Presentation on theme: "English 11AP Mrs. Guthrie Intro to Rhetoric. What is rhetoric? Although often associated with negative connotations, it is not synonymous with deception."— Presentation transcript:
What is rhetoric? Although often associated with negative connotations, it is not synonymous with deception. Aristotle defined rhetoric as “the faculty of observing in any given case the available means of persuasion.” Key word: persuasion Modern Dictionary Definition of Rhetoric: the study of the effective use of language or the ability to use language effectively. Keyword: effective
Rhetoric takes many forms We are going to use the blanket term text to refer to: Essays Speeches Advertisements Political Cartoons Photographs Blogs And other cultural products that put forth a message. The responsibility of informed citizens is to understand how rhetoric works in both deception and civil communication.
What articles, speeches, advertisements, or other texts have you seen that are: Manipulative/Deceptive? Civil/Effective?
The Rhetorical Situation SOAPSTone: Speaker Occasion Audience Purpose Subject/Situation Tone
Determine the SOAPSTone: George W. Bush’s 9/11 Speech George W. Bush’s 9/11 Speech Speaker Occasion Audience Purpose Subject/Situation Tone
Appeals to Ethos, Pathos, and Logos Ethos: Greek for character Establishes credibility of the rhetor Can be automatic with degrees, credentials, titles Can be built by explaining background, expertise, or emphasizing shared values
Logos: Greek for “embodied thought” Think- logic, reason, and clear, rational thoughts Often involves defining the terms of the argument and establishing correlation/causation. May refer to statistics, authorities, facts, or quantitative data. Be careful to assess accuracy, bias, and presentation!
Logos: Conceding and Refuting Part of a logical appeal may be to acknowledge the counterargument. Concede: Agree that part of the argument may be true or reasonable. Refute: Deny that the arguments or conclusions are valid as a whole.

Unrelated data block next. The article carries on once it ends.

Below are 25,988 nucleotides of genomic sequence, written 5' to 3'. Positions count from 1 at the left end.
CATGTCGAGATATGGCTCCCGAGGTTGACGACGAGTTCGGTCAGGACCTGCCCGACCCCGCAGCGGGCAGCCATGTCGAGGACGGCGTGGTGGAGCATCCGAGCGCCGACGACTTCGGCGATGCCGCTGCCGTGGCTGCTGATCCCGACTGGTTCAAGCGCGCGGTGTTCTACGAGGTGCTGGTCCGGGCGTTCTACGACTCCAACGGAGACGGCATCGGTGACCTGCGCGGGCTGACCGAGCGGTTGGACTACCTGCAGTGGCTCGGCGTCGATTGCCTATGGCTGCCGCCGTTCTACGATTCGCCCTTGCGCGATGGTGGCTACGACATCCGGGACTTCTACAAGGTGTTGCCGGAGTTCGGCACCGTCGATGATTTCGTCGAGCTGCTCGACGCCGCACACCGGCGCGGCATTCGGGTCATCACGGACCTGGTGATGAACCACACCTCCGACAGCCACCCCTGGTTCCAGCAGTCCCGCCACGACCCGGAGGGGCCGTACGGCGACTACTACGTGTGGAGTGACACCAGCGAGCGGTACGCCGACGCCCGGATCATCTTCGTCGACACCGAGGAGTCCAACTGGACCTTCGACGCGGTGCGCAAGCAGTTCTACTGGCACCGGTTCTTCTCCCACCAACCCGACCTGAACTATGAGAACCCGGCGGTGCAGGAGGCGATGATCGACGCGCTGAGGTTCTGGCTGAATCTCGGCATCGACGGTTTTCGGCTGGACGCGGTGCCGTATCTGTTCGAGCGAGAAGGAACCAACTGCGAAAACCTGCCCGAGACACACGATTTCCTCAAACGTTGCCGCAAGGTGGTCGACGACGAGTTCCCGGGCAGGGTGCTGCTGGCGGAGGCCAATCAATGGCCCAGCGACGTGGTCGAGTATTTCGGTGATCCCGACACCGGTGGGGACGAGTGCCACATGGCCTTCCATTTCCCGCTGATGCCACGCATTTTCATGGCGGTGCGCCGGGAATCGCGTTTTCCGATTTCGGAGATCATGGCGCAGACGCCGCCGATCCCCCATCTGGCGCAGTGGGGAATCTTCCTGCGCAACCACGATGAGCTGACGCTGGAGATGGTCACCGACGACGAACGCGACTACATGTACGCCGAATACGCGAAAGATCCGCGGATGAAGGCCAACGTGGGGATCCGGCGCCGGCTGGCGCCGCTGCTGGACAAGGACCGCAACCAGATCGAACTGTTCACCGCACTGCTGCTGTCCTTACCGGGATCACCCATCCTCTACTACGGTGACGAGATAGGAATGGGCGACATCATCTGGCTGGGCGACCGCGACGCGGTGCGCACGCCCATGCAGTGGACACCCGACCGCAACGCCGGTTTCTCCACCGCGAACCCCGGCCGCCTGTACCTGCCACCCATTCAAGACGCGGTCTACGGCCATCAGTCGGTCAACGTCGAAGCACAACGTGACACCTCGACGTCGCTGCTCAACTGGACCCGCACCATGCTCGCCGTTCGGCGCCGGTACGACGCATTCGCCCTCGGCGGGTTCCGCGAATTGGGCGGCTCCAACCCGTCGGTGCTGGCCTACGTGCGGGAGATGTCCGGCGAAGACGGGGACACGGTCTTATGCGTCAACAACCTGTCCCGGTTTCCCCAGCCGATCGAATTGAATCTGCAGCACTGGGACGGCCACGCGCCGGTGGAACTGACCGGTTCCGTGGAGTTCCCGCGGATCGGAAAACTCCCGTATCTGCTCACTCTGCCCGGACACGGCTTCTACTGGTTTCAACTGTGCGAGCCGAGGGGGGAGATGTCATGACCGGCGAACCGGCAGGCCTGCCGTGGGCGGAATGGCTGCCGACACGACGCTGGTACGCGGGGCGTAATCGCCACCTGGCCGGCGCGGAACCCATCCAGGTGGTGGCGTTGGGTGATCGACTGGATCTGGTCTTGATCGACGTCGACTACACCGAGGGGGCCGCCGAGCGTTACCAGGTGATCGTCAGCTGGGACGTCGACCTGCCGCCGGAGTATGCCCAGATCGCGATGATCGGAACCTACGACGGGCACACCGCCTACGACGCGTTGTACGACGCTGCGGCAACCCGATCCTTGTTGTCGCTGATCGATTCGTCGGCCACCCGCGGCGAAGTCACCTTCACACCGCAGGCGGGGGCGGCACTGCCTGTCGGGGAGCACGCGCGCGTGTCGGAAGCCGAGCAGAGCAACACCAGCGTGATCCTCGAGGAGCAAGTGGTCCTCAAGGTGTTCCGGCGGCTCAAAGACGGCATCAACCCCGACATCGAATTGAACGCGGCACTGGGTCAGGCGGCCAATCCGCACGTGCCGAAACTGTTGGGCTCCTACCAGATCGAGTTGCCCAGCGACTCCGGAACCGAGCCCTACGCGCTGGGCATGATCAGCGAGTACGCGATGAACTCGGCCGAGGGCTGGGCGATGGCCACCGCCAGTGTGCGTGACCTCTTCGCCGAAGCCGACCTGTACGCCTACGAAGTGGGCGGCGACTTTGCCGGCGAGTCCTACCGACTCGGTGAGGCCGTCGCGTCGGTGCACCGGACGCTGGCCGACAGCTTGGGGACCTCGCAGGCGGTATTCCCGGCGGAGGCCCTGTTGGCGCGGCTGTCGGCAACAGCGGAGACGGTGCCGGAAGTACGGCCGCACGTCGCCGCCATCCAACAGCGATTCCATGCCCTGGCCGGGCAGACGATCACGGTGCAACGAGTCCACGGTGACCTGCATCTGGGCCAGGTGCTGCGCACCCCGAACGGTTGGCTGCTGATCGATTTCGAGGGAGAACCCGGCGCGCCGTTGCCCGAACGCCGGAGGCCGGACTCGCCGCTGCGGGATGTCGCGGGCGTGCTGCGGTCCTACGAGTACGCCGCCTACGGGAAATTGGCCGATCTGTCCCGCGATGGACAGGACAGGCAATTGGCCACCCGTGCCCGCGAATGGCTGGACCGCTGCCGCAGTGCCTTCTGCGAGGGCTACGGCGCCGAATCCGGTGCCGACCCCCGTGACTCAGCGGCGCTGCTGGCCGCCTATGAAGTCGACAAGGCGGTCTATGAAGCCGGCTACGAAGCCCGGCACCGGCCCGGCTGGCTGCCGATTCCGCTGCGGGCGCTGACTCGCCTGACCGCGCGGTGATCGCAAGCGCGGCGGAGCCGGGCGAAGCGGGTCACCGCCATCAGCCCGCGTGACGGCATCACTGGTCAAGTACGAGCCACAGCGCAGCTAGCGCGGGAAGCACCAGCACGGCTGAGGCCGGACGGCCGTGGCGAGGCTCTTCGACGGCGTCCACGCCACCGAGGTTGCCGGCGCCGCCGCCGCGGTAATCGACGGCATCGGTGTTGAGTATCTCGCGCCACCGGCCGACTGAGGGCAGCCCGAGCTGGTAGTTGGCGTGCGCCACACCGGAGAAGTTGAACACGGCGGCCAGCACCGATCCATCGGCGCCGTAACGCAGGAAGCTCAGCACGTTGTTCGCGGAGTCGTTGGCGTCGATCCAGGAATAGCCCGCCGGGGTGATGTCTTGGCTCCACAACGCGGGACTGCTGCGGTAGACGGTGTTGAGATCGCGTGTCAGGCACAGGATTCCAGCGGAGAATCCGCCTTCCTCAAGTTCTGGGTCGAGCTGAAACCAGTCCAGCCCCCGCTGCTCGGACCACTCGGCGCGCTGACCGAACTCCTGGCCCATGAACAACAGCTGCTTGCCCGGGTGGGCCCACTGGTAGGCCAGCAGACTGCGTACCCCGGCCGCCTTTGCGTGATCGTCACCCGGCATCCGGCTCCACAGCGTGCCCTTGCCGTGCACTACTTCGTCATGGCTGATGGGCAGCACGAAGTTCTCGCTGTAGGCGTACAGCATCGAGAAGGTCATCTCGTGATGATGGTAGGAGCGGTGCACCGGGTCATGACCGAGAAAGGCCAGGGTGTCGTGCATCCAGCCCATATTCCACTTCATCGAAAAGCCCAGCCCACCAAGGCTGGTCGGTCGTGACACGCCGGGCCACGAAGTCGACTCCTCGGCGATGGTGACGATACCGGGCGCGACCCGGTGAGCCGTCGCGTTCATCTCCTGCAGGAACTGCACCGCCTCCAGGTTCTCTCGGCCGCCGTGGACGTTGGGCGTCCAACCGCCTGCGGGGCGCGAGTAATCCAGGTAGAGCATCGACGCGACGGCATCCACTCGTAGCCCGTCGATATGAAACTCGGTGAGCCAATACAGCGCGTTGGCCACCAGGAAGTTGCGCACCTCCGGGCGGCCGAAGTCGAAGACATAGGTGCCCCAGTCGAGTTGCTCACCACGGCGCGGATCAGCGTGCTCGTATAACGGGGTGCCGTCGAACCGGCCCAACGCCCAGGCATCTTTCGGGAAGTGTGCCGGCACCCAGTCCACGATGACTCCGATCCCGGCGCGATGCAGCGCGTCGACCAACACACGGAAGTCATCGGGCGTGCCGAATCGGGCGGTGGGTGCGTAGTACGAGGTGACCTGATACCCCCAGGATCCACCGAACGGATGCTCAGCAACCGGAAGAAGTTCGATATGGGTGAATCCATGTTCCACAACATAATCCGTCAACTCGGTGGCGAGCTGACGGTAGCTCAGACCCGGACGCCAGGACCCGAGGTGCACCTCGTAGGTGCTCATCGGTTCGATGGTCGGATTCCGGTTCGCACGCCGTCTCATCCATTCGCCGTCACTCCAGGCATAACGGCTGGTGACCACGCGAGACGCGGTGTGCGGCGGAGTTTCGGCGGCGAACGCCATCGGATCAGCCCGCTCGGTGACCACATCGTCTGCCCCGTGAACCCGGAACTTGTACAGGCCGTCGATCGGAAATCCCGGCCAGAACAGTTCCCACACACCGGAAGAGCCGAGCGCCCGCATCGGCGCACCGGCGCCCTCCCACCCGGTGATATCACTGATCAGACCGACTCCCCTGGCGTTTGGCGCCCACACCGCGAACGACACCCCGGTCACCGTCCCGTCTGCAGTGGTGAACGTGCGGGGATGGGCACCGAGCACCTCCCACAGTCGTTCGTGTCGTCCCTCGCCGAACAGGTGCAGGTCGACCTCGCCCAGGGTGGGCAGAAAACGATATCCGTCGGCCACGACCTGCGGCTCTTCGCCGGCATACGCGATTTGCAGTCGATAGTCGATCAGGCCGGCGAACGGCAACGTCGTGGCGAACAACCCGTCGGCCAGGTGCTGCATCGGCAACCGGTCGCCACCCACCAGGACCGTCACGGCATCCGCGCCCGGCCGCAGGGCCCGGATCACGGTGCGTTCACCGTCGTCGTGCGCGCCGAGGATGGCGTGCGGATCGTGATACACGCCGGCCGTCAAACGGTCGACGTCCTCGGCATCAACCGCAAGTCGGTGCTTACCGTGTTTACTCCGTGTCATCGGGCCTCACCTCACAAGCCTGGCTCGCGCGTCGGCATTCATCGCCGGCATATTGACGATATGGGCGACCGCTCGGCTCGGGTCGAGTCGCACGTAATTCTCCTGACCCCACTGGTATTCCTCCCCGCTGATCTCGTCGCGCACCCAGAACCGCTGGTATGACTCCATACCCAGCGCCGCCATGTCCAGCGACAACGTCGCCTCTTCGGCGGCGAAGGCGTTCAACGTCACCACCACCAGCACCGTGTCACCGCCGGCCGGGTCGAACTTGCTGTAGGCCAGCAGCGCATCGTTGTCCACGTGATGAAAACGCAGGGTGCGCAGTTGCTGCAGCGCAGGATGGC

Pathos Appeal to emotions, values, desires, hopes, fears, prejudices Arguments that appeal only to pathos are weak Propagandistic Polemical Arguments that include pathos can be very strong. Connotation vs Denotation Humor is another way to appeal to pathos by lightening the mood before challenging our beliefs.
How does this appeal to pathos? Richard Nixon’s “Checkers” Speech Richard Nixon’s “Checkers” Speech Background: Nixon had been accused of improprieties relating to a fund established by his backers to reimburse him for his political expenses.
Think about this in your critical reading AND writing. Remember, the most effective arguments appeal to the audience in multiple ways.
Images appealing to pathos: Interaction of words and images Juxtaposition
Images can also be *read* rhetorically What rhetorical strategies does WWF use to achieve its purpose in this ad?
Watch out for ineffective rhetoric produced by: A rhetor not understanding the audience. A rhetor approaching the subject hyperbolically. A rhetor appealing to only one part of the audience. A rhetor completely ignoring the obvious counterargument.
Let’s look at 2 examples: P. 28 Student Sample Essay P. 29 Image In what ways are these arguments effective or ineffective?